Screening of living organ donors for endemic infections: Understanding the challenges and benefits of enhanced screening

Amanda Rosen, Michael G. Ison*

*Corresponding author for this work

Research output: Contribution to journalReview articlepeer-review

12 Scopus citations


Living organ donor candidates are screened for medical and psychosocial contraindications to donation. One important goal of this process is to prevent donor-derived infectious diseases transmissions. These transmissions are exceptionally rare, but have the potential to cause significant morbidity and mortality. The Organ Procurement and Transplantation Network now requires each recovery hospital to develop a protocol for evaluating living donors for tuberculosis and other geographically defined endemic pathogens, including Trypanosoma cruzi (the causative pathogen of Chagas’ disease), Strongyloides stercoralis, and West Nile Virus (WNV), in addition to universal screening for blood-borne pathogens. Enhanced screening requirements were developed in response to the changing epidemiology and endemicity of these diseases, as well as recent case reports of donor-derived disease transmission. Living organ donor disease screening presents a number of unique challenges to clinicians and policy-makers, including deciding which donors to test, which testing modality to use, when to test, and appropriate interpretation of results. This review will analyze the epidemiology of T. cruzi, S. stercoralis, and WNV, the assays available for screening for these diseases, and the subsequent impact on the living organ donor process.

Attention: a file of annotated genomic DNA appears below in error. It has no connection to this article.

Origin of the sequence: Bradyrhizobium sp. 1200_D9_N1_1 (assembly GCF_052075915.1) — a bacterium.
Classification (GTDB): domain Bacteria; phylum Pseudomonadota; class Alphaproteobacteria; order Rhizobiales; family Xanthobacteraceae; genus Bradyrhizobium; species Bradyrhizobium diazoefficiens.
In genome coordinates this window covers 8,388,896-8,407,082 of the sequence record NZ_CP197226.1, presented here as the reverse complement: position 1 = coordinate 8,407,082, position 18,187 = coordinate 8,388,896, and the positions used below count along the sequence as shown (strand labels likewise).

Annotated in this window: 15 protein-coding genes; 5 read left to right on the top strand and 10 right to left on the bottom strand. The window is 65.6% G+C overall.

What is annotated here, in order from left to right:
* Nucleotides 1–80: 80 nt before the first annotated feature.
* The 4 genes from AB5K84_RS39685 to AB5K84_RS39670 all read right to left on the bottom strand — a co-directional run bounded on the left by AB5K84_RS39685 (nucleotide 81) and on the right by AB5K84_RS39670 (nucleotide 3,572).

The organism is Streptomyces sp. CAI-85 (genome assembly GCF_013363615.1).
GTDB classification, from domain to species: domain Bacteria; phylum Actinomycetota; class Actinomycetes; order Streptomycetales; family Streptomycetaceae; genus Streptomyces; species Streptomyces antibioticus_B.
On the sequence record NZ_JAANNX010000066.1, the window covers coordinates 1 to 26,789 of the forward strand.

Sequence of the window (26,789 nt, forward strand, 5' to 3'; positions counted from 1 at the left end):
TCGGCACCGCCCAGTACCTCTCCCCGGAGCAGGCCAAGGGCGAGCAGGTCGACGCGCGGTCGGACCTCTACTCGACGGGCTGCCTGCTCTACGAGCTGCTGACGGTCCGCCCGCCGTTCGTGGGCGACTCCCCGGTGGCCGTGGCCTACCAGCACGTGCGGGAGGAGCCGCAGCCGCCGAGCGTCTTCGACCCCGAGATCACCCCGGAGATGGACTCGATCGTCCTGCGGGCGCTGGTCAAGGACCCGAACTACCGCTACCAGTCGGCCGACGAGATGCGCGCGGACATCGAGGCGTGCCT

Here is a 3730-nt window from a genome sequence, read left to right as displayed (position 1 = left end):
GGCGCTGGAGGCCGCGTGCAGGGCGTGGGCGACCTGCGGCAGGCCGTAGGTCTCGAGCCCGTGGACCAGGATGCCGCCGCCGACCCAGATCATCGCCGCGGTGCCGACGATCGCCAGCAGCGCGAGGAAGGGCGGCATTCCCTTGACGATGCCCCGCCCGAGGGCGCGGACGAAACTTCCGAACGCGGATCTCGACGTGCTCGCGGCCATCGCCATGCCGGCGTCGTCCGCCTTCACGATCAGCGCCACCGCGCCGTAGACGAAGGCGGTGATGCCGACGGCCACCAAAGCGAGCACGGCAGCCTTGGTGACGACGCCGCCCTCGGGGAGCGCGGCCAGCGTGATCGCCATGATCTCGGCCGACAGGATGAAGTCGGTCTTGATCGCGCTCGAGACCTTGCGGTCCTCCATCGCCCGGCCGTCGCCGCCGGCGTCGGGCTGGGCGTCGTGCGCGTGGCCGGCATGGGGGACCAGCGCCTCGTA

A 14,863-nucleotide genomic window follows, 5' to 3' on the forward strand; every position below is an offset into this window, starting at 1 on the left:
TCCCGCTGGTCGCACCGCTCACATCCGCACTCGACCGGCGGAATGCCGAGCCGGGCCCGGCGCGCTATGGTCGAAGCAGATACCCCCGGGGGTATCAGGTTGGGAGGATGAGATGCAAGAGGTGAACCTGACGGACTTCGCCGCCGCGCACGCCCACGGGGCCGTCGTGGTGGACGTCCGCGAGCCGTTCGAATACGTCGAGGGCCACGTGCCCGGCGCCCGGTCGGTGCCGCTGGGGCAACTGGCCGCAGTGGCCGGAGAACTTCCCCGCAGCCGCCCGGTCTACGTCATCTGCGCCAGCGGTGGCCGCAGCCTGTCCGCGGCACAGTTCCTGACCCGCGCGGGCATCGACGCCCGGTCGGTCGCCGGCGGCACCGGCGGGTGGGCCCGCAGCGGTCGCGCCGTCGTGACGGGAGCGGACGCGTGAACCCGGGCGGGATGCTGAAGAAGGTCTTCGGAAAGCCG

Original languageEnglish (US)
Article numbere12633
JournalTransplant Infectious Disease
Issue number1
StatePublished - Feb 1 2017


  • donor screening
  • infectious diseases
  • living donation

ASJC Scopus subject areas

  • Infectious Diseases
  • Transplantation


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